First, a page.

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Science Selection Volume 117 | 2009

Environ Health Perspect; DOI:10.1289/ehp.117-a33b

Programmed Obesity?: Study Links Intrauterine Exposures to Higher BMI in Toddlers

M. Nathaniel Mead

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Citation: Mead MN. 2009. Programmed Obesity?: Study Links Intrauterine Exposures to Higher BMI in Toddlers. Environ Health Perspect 117:A33; http://dx.doi.org/10.1289/ehp.117-a33b

News Topics: Bisphenol A (BPA), Children’s Health, Dioxins and Furans, Endocrine Disruptors, Obesity, Persistent Organic Pollutants (POPs), Pesticides, Polychlorinated Biphenyls (PCBs), Smoking and Secondhand Smoke

Published: 1 January 2009

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To date, there have been relatively few epidemiologic studies investigating the association between intrauterine exposure to chemicals and body mass index (BMI, which characterizes weight in relation to height). Now a prospective birth cohort study in Flanders, Belgium, reveals an association between prenatal exposure to environmental pollutants and elevated BMI during the first three years of life[EHP 117:122–126; Verhulst et al.]. The study also found associations between exposures and birth weight and length.

Since the late 1990s, developmental biologists have amassed laboratory data indicating that exposure to endocrine disruptors such as polychlorinated biphenyls (PCBs), dioxins, and bisphenol A during critical phases of fetal development may increase the risk of obesity later in life. In addition, prenatal exposure to cigarette smoke has been linked with the subsequent development of obesity. These exposures likely alter mechanisms involved in weight homeostasis.

Using a longitudinal study design, the researchers obtained a random sample of 138 mother–infant pairs by drawing from 26 maternity wards in Flanders between September 2002 and February 2004. These wards were identified within geographic areas with varying environment and pollution characteristics (rural, urban, and industrial). The researchers collected information on the parents that included health status, smoking behavior, age, family composition, socioeconomic status, height, and weight. Children’s height and weight were also analyzed, and umbilical cord blood was collected to enable measurement of levels of hexachlorobenzene, dioxin-like compounds, PCBs, and the pesticide metabolite DDE. Children were then observed over a 3-year period.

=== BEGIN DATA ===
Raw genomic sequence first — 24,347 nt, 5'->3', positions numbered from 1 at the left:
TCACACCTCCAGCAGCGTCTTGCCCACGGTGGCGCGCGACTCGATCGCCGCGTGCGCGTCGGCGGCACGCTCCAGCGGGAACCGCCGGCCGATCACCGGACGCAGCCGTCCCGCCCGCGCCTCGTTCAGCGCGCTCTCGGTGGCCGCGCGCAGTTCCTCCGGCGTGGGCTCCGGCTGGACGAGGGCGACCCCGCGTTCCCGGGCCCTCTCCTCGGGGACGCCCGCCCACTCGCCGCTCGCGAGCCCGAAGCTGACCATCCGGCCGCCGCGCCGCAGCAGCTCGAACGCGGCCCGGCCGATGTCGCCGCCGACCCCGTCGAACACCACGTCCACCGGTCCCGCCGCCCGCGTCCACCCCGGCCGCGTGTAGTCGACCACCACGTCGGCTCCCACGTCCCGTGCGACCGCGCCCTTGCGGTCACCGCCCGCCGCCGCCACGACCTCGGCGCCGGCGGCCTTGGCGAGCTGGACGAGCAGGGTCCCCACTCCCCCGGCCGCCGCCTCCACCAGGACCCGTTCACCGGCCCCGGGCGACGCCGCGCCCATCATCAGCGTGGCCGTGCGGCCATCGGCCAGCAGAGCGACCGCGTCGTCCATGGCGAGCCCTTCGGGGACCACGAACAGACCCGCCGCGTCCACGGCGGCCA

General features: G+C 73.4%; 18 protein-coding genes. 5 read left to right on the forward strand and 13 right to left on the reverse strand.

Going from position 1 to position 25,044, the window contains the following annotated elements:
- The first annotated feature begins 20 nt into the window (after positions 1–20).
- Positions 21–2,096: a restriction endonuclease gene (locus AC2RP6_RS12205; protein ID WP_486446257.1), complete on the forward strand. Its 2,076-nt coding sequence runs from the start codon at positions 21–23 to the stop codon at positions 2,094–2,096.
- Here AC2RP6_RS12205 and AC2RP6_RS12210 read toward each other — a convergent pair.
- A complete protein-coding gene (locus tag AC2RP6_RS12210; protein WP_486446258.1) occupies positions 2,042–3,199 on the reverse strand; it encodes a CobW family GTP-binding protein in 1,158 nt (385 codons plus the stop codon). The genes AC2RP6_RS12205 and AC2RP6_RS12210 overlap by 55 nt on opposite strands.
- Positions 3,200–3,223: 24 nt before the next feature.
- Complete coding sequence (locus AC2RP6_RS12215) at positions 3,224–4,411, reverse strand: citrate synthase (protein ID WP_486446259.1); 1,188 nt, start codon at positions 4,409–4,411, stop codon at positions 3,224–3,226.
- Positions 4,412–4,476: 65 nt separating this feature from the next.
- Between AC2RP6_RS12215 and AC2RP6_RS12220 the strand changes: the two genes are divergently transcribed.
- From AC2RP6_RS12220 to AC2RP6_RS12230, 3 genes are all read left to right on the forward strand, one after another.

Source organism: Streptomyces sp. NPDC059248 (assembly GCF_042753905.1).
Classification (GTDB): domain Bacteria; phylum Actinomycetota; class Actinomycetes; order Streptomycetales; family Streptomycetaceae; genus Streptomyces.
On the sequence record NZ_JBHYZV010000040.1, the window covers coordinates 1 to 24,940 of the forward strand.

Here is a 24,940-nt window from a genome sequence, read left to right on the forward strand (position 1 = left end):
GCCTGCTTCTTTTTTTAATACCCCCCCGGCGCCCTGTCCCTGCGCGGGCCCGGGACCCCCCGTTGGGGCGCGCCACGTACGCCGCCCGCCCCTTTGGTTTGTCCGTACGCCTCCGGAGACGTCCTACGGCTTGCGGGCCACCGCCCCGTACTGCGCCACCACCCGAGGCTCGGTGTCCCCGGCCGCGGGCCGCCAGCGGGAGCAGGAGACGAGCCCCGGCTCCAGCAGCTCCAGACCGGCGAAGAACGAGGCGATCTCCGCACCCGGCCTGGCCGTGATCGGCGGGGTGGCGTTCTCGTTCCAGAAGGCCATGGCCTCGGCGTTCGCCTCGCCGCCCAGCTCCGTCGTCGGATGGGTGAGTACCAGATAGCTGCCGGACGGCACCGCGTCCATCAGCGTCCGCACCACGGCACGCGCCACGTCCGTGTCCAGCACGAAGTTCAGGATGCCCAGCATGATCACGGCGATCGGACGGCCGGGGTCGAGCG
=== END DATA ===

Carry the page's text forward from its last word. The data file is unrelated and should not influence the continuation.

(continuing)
The main findings were twofold. First, higher PCB congener levels were associated with higher BMI standard deviation scores (SDS) in the children between 1 and 3 years of age. Both maternal smoking and higher PCB levels were positively associated with birth weight SDS. In addition, they showed a statistically significant combined effect. Second, higher DDE levels were associated with a slight increase in BMI SDS in 3-year-old children of nonsmoking mothers, but this effect was further increased in children of smoking mothers. Thus, simultaneous intrauterine exposure to endocrine disruptors might compound the weight-enhancing effects of maternal smoking during pregnancy.

The researchers acknowledge a number of study limitations, including the fact that maternal weight gain during pregnancy—an important risk factor for obesity in children—was not recorded in the study. Additionally, the children were only followed for 3 years. Although it remains to be seen whether BMI trends for this particular study population will persist later in life, a higher BMI during toddlerhood is known to be associated with an increased risk of obesity in adulthood.

This is the first epidemiologic study to demonstrate the impact of prenatal pollution exposure on BMI during the preschool years, and more large-scale prospective studies are certainly warranted. One research challenge will be to determine which factors mediate the effects of prenatal exposure to endocrine disruptors in terms of subsequent weight dysregulation in the offspring.

Figure

ehp.117-a33b.g001Certain exposures in utero can affect birth weight, birth length, and later, body mass index.


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